The Boundless Universe of Presence by Charles Styron
From the point of view of Tibetan Buddhist psychology, presence can be seen as a gateway into the virtual entirety of the dharma teachings. Understanding and cultivating mindfulness practice within this understanding is a pathway to deepened therapeutic presence and clinical impact with clients. As with similar constructs, it is useful to think of presence in stages. It has a beginning, a middle, and an end–a ground, a path, and a fruition. The ground is comprised principally of four groups of qualities:
- Kindness, gentleness, and straightforwardness
- Discipline and joy
- Freedom from hope and fear
- Unpredictability or inscrutability
The ground alone, while vast, is not enough. In psychotherapy, it exists as a vehicle for very personal communication. This is where the path comes in. The path becomes operative through the content of what is being communicated or taught-in this case, some aspect of the psychotherapeutic process. Finally, with the passage of time, one often forgets a great deal of what one has heard. What one remembers instead is how one felt at the time of the communication and how the other person seemed to be–the element of connection. This is the fruitional element of presence, which is a kind of transmission, and it goes far beyond the written or the spoken word.
- Determine how presence represents a gateway into the discipline of mindfulness meditation altogether.
- From Tibetan Point of View, Presence provides a holographic view of the Dharma.
- There is a Ground, a Path, and a Fruition.
- kindness, gentleness, straightforwardness
- discipline and joy
- freedom from hope and fear
- unpredictability or inscrutability
- Path: What is being communicated or taught
- Fruition: Transmission, which goes beyond the written or the spoken word.
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Medicine is the science and practice of establishing the diagnosis, prognosis, treatment, and prevention of disease.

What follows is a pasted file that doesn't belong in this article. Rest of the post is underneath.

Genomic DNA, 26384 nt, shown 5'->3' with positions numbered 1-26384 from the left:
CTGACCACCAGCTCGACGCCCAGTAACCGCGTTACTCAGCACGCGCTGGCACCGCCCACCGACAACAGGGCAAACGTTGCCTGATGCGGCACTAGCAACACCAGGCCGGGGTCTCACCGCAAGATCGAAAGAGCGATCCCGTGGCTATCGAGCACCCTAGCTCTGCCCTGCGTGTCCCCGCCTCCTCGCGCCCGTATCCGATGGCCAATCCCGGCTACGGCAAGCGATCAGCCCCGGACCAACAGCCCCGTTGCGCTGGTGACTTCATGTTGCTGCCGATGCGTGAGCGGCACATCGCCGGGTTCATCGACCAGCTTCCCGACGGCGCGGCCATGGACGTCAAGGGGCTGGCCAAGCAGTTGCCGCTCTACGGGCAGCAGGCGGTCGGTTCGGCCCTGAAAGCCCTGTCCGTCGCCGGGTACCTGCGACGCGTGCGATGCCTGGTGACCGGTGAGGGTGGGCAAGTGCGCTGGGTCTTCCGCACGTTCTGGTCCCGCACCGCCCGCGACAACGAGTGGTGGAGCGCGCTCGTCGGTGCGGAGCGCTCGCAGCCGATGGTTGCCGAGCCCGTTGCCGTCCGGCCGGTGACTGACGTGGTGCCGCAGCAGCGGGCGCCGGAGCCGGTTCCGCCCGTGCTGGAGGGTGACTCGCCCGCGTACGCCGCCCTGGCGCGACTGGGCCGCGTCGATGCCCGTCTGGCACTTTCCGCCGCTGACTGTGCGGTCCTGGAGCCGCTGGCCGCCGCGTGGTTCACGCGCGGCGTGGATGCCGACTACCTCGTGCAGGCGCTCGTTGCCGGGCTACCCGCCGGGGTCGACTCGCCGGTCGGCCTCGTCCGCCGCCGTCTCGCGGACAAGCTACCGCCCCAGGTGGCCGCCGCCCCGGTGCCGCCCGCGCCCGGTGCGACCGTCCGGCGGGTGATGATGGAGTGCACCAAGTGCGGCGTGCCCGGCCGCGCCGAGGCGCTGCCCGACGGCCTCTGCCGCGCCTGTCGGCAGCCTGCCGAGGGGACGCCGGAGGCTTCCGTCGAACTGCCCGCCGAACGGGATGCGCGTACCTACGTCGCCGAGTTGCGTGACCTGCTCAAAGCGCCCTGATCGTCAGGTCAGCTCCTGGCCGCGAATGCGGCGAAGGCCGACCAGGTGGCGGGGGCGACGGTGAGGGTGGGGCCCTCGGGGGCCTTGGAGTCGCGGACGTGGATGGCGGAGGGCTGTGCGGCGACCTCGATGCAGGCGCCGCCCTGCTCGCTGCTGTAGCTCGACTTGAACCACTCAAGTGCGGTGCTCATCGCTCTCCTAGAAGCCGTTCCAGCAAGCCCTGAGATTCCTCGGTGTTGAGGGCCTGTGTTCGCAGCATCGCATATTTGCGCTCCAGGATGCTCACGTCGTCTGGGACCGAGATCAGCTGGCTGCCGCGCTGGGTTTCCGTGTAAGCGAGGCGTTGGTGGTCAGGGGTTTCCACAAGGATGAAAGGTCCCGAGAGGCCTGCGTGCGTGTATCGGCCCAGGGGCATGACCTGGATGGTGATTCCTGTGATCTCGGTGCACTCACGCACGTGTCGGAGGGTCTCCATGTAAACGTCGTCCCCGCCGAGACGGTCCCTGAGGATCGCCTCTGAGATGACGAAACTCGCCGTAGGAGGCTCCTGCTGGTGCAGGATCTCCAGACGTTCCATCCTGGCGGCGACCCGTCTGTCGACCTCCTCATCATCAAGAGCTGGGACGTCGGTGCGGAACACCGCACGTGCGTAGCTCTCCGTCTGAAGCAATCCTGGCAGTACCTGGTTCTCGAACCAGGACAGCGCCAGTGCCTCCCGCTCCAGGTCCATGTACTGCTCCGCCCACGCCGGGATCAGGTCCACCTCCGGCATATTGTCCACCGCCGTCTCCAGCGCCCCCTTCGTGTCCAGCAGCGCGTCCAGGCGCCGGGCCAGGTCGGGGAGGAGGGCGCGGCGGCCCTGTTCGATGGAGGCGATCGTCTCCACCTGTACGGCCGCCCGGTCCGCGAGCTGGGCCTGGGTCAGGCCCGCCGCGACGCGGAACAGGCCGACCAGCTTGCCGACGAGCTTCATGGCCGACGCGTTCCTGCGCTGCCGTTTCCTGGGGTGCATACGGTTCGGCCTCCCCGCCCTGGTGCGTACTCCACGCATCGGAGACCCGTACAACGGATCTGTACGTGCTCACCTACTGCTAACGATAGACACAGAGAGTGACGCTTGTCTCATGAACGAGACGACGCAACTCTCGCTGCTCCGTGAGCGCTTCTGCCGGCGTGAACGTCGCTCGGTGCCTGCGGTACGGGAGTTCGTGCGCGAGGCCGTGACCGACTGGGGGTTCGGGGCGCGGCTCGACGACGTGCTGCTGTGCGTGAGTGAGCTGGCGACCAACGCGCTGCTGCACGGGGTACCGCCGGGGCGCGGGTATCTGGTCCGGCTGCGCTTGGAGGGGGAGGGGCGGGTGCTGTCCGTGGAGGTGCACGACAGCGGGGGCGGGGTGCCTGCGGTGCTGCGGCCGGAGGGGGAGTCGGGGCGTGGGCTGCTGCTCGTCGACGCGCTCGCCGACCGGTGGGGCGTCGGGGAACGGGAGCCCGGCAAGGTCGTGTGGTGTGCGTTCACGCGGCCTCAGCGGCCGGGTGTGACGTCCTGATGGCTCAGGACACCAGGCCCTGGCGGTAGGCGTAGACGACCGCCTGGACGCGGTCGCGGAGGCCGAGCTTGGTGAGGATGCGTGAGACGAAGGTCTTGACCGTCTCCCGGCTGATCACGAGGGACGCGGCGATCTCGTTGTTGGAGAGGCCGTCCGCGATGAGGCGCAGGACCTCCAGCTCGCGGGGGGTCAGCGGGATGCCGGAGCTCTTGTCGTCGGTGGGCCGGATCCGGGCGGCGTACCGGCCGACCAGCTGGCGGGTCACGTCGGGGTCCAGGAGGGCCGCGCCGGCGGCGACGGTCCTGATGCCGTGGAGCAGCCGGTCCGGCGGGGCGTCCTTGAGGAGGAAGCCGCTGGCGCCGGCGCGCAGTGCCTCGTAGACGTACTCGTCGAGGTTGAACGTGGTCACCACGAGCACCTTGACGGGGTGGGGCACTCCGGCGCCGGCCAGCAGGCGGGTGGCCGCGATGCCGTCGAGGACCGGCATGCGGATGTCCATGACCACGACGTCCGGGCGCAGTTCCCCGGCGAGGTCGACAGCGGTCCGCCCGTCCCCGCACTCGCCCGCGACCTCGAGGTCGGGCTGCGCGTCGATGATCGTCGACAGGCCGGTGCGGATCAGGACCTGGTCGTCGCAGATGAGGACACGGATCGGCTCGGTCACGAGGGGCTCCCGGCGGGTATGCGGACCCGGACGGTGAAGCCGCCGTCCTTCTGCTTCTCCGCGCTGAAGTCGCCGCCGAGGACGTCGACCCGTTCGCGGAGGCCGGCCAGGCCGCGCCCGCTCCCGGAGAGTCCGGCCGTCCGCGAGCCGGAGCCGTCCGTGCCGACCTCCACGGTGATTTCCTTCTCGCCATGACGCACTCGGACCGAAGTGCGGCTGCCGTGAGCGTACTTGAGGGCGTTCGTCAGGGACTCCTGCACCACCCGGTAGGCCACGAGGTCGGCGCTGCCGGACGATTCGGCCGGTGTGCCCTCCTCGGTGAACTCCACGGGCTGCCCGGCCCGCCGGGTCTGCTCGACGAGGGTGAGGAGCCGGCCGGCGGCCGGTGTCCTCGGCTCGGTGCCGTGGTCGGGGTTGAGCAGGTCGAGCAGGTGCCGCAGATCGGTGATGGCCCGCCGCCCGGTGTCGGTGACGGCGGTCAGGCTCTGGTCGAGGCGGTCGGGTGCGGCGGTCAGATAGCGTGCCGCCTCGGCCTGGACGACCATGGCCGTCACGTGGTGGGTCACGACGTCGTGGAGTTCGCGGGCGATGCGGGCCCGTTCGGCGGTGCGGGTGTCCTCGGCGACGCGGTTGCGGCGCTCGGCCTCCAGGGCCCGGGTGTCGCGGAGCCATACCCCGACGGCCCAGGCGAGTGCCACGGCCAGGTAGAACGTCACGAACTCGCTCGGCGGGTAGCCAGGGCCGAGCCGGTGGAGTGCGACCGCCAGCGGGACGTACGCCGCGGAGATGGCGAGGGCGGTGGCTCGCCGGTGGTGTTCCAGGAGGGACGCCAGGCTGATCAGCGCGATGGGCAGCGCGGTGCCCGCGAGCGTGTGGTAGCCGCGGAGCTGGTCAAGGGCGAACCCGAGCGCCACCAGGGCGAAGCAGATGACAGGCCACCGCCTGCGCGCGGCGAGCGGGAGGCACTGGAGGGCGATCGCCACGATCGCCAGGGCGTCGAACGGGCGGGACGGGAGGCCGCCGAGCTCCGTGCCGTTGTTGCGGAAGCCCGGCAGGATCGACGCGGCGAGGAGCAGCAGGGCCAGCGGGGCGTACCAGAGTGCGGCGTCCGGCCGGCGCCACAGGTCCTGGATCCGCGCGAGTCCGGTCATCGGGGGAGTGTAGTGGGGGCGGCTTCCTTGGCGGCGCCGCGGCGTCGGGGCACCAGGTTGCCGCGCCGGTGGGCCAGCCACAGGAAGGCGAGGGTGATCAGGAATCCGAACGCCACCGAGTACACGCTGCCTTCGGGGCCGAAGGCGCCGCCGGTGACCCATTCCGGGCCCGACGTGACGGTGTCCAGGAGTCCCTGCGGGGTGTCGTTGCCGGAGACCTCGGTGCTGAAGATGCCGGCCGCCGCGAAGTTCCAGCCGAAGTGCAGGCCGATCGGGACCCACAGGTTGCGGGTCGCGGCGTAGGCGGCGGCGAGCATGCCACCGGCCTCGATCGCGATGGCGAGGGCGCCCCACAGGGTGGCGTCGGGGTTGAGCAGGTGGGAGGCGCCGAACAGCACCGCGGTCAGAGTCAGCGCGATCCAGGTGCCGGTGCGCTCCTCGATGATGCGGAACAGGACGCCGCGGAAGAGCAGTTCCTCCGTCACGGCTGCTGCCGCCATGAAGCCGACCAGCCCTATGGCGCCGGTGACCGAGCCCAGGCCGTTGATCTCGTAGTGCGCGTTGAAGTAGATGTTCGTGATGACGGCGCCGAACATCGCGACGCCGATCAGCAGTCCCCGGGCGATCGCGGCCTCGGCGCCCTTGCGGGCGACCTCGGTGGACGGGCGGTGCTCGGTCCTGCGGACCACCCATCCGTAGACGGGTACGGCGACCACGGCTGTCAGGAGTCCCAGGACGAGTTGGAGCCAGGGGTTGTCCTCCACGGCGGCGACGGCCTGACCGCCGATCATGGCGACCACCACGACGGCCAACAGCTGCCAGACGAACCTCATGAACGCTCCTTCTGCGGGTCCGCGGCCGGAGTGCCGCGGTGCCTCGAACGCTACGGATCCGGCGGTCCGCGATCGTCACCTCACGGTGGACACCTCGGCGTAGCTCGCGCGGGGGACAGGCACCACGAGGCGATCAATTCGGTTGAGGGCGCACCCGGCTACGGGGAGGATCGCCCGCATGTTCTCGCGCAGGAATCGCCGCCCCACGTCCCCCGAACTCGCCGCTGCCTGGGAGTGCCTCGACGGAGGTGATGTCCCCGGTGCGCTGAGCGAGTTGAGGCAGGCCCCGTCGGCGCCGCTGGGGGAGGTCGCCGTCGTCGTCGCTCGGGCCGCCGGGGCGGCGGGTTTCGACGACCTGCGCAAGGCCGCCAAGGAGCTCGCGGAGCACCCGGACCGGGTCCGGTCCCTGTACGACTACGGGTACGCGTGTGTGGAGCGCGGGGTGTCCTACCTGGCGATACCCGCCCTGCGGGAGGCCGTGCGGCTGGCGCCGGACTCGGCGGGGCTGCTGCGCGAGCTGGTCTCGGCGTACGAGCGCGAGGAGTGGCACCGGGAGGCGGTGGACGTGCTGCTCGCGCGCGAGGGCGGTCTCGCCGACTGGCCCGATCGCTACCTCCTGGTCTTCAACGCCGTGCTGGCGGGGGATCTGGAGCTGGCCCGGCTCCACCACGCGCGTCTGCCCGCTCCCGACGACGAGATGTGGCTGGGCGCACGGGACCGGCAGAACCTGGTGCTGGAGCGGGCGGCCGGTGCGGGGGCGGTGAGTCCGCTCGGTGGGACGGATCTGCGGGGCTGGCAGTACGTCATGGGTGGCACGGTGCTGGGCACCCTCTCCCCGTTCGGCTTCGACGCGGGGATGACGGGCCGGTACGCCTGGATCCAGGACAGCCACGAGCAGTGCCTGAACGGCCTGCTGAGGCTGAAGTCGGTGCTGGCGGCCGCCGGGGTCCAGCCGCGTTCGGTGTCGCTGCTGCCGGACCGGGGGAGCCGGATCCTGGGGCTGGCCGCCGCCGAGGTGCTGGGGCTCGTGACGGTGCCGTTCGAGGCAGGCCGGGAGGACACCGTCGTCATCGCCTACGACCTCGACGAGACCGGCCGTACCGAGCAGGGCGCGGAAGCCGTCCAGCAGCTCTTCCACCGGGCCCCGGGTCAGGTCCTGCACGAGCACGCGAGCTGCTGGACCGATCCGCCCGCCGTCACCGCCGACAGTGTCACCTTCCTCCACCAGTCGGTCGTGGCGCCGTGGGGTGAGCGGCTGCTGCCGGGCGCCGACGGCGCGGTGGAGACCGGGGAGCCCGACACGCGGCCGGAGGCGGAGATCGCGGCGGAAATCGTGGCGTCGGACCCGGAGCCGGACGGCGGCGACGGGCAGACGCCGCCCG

Medicine encompasses a variety of health care practices evolved to maintain and restore health by the prevention and treatment of illness.
Contemporary medicine applies biomedical sciences, biomedical research, genetics, and medical technology to diagnose, treat, and prevent injury and disease,
typically through pharmaceuticals or surgery, but also through therapies as diverse as psychotherapy, external splints and traction, medical devices, biologics, and ionizing radiation, amongst others.
Medicine has been around for thousands of years, during most of which it was an art (an area of skill and knowledge) frequently having connections to the religious and
philosophical beliefs of local culture. For example, a medicine man would apply herbs and say prayers for healing, or an ancient philosopher and physician would apply bloodletting according to the theories of humorism.
In recent centuries, since the advent of modern science, most medicine has become a combination of art and science (both basic and applied, under the umbrella of medical science).
While stitching technique for sutures is an art learned through practice, the knowledge of what happens at the cellular and molecular level in the tissues being stitched arises through science.